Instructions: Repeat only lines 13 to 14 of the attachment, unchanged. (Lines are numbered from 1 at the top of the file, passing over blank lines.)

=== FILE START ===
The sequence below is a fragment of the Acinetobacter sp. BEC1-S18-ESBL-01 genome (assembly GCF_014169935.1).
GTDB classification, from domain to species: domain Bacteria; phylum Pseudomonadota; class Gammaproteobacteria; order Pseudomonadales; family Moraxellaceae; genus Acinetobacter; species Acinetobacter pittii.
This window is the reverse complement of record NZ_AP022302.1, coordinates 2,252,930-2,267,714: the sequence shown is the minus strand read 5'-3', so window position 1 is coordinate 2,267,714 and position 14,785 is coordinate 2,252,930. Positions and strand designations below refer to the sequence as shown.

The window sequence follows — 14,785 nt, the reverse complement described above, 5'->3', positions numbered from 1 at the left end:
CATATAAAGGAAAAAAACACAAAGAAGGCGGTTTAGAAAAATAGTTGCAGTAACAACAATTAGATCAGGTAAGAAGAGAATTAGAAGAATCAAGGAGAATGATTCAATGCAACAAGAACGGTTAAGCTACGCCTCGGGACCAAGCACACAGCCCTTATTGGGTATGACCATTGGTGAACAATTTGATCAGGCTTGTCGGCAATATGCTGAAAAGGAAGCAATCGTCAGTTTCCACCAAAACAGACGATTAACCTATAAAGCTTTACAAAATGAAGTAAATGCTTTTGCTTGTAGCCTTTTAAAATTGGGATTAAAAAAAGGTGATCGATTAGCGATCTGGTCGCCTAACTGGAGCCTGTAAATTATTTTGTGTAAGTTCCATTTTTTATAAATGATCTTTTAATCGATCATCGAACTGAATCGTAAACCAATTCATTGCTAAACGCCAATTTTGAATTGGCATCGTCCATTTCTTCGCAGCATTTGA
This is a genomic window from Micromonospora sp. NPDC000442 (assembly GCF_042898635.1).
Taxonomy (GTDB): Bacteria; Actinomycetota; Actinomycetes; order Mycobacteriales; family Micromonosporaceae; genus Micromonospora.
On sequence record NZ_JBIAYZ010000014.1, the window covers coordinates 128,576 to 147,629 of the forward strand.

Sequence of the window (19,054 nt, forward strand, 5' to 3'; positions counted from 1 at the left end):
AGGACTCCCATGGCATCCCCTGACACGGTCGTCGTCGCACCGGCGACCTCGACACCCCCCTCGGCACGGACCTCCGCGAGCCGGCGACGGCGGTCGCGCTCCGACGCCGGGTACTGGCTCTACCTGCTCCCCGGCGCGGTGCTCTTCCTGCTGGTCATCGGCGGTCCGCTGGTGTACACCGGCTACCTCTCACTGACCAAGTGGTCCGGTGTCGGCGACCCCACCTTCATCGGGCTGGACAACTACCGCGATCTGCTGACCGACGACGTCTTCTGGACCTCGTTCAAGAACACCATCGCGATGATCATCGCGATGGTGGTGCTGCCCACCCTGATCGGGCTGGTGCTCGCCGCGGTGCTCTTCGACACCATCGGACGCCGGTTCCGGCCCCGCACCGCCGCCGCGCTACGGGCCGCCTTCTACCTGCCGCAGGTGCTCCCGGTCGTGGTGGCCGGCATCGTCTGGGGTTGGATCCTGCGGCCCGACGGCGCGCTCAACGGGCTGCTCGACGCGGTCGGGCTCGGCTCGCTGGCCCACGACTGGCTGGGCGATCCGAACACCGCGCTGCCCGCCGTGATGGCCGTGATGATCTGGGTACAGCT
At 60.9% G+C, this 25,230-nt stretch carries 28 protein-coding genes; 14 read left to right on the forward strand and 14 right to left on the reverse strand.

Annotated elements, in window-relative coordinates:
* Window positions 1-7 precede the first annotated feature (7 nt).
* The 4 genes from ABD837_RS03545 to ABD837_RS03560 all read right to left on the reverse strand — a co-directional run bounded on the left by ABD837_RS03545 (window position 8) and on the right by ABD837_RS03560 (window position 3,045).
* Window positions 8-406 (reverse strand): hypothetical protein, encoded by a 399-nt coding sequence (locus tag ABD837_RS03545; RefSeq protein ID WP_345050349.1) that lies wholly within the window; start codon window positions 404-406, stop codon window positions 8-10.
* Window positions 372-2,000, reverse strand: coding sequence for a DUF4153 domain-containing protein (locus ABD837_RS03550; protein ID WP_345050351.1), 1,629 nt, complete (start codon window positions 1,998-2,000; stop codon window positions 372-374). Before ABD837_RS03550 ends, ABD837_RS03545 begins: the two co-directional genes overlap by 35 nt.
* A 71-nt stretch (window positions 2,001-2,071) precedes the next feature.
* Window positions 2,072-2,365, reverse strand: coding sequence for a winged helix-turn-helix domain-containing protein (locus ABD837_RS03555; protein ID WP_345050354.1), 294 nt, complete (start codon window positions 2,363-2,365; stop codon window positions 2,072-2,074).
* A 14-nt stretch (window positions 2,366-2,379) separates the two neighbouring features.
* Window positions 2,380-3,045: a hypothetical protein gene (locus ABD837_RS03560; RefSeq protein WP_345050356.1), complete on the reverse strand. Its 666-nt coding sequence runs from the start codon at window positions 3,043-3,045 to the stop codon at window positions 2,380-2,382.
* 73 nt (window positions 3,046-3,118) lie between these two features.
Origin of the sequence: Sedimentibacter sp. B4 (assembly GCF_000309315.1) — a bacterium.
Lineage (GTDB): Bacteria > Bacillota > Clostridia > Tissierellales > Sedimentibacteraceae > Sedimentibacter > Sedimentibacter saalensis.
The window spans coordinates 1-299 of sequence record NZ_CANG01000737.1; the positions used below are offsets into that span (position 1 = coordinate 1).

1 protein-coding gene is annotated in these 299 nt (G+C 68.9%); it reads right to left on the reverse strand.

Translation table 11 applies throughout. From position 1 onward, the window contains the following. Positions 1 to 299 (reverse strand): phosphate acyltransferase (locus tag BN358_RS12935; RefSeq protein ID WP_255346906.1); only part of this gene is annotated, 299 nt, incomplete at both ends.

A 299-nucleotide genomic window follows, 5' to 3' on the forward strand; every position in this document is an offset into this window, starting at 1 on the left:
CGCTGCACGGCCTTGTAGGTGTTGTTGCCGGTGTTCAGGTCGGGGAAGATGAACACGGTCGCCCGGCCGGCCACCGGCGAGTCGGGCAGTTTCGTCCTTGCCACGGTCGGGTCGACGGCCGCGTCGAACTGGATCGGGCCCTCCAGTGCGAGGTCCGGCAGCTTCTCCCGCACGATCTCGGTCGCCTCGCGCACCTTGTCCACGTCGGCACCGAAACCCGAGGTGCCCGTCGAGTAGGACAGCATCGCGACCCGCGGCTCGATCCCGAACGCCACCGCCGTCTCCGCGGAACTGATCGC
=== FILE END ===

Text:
* Window positions 1-7 precede the first annotated feature (7 nt).
* The 4 genes from ABD837_RS03545 to ABD837_RS03560 all read right to left on the reverse strand — a co-directional run bounded on the left by ABD837_RS03545 (window position 8) and on the right by ABD837_RS03560 (window position 3,045).